Home Our Work Radical Self-Care: A primer for advocacy organizations

Radical Self-Care: A primer for advocacy organizations

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Photo by Vonecia Carswell on Unsplash

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Ma'kai Bryant, Cornelius Frederick, Sean Monterossa...as youth justice advocates, our bodies and brains house the injustices inflicted on youth everyday. Listening to others’ experiences can result in vicarious trauma or compassion fatigue, conditions common for those working in helping professions and constantly exposed to others’ distress. Vicarious trauma may trigger feelings of being tense or “on guard”, potentially damaging physical and mental health. Add to this that company cultures are commonly rooted in capitalist ideologies that prioritize work outputs over employee well-being, and advocates are fast-tracked for burnout. For activists of color, these stressors are amplified and compounded by the toll of racism and racial injustices that pervade everyday life and undergird legal systems.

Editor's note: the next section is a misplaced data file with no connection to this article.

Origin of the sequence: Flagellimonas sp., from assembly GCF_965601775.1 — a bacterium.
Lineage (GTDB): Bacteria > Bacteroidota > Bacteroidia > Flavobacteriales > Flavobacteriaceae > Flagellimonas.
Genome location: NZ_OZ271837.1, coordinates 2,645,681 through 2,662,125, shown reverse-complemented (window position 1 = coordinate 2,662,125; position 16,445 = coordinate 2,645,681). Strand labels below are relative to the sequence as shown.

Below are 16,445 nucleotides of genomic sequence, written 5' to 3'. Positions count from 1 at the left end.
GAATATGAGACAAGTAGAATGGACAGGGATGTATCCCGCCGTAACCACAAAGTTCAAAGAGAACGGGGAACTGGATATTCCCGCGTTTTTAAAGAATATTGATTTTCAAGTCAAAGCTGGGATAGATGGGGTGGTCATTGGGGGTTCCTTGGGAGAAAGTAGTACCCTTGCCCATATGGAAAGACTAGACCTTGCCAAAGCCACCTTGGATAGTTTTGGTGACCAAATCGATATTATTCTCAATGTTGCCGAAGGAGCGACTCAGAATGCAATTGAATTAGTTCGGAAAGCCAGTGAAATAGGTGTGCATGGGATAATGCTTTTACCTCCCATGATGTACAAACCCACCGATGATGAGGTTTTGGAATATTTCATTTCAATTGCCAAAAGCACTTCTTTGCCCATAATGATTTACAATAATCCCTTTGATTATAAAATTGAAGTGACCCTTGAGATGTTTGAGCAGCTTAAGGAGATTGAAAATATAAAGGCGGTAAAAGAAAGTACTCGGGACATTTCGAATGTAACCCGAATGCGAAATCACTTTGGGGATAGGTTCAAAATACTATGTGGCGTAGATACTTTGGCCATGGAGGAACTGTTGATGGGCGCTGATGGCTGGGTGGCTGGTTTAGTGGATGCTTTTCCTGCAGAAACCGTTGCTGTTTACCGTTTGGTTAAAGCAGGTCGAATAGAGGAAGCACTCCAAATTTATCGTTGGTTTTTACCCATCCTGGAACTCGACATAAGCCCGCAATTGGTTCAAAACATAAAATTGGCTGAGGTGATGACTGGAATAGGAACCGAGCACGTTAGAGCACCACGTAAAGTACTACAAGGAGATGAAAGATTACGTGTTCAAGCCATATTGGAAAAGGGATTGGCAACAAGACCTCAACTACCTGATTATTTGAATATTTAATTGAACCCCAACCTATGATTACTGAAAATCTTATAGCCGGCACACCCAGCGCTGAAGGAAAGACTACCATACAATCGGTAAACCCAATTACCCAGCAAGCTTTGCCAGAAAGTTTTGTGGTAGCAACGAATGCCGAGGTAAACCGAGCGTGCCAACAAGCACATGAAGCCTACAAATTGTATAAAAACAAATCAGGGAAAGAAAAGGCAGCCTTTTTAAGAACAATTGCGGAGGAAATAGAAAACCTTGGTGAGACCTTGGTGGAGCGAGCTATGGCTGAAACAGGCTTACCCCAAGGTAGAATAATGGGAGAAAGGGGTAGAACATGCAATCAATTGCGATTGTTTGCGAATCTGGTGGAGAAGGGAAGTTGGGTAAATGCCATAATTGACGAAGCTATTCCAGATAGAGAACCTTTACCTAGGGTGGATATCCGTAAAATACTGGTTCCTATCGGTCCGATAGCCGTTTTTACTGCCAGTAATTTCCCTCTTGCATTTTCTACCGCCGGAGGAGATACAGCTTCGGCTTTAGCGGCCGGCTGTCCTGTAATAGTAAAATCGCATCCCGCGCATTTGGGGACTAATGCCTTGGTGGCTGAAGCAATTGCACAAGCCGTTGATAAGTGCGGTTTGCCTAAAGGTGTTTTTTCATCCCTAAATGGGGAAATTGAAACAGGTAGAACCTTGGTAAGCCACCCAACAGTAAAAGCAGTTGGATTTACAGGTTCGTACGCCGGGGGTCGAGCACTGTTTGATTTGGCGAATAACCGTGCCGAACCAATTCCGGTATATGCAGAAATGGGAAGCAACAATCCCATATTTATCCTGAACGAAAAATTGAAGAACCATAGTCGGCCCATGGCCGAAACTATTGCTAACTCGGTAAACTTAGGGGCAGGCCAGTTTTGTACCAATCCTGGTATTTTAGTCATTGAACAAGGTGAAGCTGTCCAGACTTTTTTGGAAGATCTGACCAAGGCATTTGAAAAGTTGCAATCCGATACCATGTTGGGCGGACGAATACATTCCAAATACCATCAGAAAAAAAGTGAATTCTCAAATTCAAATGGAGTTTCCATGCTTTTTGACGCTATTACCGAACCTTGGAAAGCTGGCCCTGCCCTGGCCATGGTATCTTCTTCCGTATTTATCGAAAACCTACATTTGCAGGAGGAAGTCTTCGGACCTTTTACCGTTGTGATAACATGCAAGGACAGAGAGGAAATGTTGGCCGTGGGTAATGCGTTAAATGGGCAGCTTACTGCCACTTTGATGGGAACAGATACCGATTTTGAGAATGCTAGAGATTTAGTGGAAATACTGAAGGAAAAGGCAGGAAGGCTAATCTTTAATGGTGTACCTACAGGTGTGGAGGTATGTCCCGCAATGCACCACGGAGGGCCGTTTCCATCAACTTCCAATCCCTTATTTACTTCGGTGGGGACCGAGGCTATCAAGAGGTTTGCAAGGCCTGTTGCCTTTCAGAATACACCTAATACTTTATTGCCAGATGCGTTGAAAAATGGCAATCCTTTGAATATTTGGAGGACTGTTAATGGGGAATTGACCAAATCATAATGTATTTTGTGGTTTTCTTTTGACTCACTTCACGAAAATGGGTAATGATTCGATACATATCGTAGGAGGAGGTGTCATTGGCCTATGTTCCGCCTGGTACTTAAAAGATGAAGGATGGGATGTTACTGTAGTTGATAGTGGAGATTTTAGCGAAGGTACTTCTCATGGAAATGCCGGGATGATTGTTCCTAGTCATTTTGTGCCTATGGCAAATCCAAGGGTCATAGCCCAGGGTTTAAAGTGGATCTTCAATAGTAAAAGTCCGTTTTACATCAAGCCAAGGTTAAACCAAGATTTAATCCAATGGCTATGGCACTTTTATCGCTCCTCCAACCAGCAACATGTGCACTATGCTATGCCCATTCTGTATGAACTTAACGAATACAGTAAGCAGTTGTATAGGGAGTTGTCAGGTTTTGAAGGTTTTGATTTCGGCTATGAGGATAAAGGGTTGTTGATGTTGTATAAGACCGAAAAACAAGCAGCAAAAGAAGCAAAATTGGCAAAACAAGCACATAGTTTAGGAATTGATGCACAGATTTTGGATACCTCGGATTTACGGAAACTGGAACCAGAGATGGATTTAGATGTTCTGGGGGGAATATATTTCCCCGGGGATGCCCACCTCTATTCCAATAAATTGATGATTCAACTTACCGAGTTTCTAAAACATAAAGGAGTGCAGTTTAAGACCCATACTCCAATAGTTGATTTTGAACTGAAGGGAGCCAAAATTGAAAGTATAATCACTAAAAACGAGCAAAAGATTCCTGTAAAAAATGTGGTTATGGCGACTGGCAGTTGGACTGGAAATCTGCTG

The National Juvenile Justice Network (NJJN) is committed to fostering a culture of wellbeing, which requires unpacking internalized capitalism and white supremacy to build organizations rooted in healing. While much of the conversation around self-care centers on personal practices and coping skills, NJJN is focused on steps organizations can take to create cultures that support their employees as they seek to transform systems. A key aspect of making this shift is learning how white supremacy culture directly undermines self-care and assessing organizational self-care practices within the Network to ensure advocates are supported in caring for their health
and wellbeing.

In this 2-page primer, we outline the context of understanding self-care as a radical act, with an emphasis on transforming work culture to support the self-care of advocates, particularly advocates of color.

>>>Download and share the primer today!

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